Geography teachers tend to put their students to sleep. And no wonder. Until you’ve been there, who cares where the Rhine River runs? Or what kind of winters they have in North Korea? Or which ocean is home to Iwo Jima? And what’s an Iwo Jima anyway?
All three places were once boring to most third-grade geography students. However, all three of those places eventually became lethally interesting. In fact, the day would come when former third-graders would suffer and die in all three locations.
War is a horrible geography teacher. It knows how to make the topic not just interesting but also so terrifying that the grieving families of the dead will never forget where an unlucky loved one met his end.
There is a lot of memorizing involved in ordinary geography classes. But Professor War gives us sudden knowledge of the names and locations of killing grounds. The Rhine, Korea and Iwo Jima are burned for life into our minds.
To the warriors who were there, the weather in Korea is not just a memory but frostbite on the brain. The combatants in that war were threatened almost as much by a harsh Korean winter as by their armed adversary.
And how can anyone here or in Japan forget Iwo Jima? All losses are painful but some are more numerous. A few thousand U.S. and NATO troops have died in Afghanistan over the long years of that conflict. That many died in hours on Iwo Jima in the Pacific.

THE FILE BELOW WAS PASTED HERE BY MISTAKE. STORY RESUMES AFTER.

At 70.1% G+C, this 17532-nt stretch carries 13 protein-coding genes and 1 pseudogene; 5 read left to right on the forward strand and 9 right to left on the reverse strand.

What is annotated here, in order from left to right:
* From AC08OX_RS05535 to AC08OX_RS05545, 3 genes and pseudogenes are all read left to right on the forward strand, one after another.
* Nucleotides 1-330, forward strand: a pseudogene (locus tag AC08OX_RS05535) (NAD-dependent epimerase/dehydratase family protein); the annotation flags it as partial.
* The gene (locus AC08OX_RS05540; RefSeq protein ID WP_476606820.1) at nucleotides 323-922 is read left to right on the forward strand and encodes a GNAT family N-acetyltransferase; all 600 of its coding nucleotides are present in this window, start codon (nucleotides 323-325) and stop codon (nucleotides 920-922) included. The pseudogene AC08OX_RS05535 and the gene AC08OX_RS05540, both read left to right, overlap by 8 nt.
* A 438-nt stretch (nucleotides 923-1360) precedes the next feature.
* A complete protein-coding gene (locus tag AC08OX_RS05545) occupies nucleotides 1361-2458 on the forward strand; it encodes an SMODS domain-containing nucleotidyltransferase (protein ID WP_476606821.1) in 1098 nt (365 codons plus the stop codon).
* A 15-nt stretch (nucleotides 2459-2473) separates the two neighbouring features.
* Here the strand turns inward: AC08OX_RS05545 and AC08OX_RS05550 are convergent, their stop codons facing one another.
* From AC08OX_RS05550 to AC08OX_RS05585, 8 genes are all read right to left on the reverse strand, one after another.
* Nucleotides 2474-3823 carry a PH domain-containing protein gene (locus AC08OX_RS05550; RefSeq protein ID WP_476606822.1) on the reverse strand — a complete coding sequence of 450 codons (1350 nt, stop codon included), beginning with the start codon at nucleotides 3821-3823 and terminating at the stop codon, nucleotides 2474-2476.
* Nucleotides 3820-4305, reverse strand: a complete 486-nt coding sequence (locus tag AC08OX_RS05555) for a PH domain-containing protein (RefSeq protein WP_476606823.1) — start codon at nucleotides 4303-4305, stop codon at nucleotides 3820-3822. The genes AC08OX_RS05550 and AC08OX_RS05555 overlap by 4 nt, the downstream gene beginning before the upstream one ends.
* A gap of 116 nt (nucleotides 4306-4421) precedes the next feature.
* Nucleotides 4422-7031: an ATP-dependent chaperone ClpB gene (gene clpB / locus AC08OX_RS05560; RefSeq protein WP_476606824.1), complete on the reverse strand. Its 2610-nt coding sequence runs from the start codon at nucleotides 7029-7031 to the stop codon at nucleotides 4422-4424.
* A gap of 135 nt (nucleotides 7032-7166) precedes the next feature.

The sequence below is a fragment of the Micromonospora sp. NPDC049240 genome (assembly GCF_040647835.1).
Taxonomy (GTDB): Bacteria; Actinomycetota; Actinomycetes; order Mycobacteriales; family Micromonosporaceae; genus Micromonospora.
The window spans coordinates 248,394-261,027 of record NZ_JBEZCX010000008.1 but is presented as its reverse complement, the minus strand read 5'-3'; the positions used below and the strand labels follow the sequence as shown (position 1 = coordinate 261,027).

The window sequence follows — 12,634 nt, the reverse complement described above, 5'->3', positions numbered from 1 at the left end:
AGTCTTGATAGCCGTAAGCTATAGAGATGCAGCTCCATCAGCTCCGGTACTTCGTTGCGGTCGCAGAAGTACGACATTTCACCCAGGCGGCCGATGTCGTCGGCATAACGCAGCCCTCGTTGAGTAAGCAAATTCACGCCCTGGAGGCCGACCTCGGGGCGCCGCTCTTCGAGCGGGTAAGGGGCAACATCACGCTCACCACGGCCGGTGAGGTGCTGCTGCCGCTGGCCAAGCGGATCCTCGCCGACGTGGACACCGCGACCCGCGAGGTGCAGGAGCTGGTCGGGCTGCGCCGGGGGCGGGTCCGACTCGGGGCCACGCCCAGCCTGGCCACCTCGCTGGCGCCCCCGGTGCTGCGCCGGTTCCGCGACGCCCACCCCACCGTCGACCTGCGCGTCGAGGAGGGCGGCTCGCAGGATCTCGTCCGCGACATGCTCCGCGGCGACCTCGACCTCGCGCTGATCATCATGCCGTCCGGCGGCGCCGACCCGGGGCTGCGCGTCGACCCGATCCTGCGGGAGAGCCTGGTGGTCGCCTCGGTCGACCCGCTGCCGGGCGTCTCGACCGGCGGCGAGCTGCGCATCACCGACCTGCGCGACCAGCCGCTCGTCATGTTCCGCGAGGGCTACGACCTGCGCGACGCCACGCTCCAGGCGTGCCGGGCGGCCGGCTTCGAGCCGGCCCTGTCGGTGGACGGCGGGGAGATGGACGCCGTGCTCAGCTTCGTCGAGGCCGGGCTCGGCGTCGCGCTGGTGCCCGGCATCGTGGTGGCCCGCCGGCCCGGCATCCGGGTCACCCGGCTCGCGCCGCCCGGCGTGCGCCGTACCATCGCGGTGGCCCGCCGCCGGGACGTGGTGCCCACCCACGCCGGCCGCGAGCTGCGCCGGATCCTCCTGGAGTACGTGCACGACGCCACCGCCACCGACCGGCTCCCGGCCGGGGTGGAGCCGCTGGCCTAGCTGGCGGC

Speaking of Afghanistan, it’s hard to believe now that hardly anyone knew anything about that once-obscure place in all the vast nowhere of the world until the old Soviet Union and the United States took turns going to war there.
That affected journalism as well as third-graders. Afghanistan used to be such a cipher that hardly anyone could tell you where on God’s green Earth that forlorn country was to be found. Even the toughest history teachers would cut a kid a little slack for not knowing much about Afghanistan.
In journalism, something else was being taught – “Afghanistanism.” That was a term in newspaper editorial writing that referred to the habits of a timid newspaper. If you write a critical editorial about the mayor of your town, you may bump into him at the grocery store and he will glare at you – or maybe do worse to your paper if he is a merchant and is one of your advertisers.
The word Afghanistanism was coined to describe how some twitchy newspapers felt obliged to write limp editorials and avoid angry mayors. Nervous newspapers chose safe topics, writing tiresome lectures about how the leader of Afghanistan (or some other obscure place) has become a rotten bully. An editor doesn’t have to worry about the leader of Afghanistan canceling any advertising.
Of course, you don’t hear the term anymore today because Afghanistan has become so infamous that a third-grader could remember it.
Former CBS anchorman Walter Cronkite once conceded that much of the news is negative by definition. Television stations and newspapers don’t do stories on the cats that don’t get caught in a tree.
So if people in small countries that are off the beaten path suddenly make it into international news, look out!
I live in such a place, in the state of Idaho. We have yet to go to war against other states, so media centers like New York City, Washington, D.C., and Atlanta hardly ever mention us.
And we want to keep it that way because, if we get any mention at all in the major media, it’s usually a forest fire.Bill Hall can be contacted at firstname.lastname@example.org or at 1012 Prospect Ave., Lewiston, ID 83501.